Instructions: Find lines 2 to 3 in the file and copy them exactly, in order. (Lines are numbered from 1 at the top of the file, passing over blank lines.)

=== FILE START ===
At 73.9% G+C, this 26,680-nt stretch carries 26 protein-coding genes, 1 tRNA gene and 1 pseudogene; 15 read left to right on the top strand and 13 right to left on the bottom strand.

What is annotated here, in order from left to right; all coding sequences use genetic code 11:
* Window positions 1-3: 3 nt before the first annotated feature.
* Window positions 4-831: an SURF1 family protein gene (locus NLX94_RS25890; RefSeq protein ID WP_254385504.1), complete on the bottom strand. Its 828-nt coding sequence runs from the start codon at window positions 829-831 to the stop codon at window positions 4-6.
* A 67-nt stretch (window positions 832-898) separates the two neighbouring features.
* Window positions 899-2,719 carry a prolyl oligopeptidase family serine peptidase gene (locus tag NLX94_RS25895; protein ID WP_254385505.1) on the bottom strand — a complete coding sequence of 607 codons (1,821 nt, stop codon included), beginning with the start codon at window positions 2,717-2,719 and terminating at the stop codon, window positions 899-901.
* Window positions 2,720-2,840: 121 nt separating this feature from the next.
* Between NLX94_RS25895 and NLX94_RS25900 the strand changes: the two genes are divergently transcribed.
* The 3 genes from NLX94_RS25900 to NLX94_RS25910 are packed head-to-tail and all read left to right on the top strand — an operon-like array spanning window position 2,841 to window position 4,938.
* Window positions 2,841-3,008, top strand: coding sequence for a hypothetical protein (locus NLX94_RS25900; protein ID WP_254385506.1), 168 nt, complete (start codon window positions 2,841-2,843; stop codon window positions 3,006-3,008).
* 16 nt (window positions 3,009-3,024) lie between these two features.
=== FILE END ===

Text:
What is annotated here, in order from left to right; all coding sequences use genetic code 11:
* Window positions 1-3: 3 nt before the first annotated feature.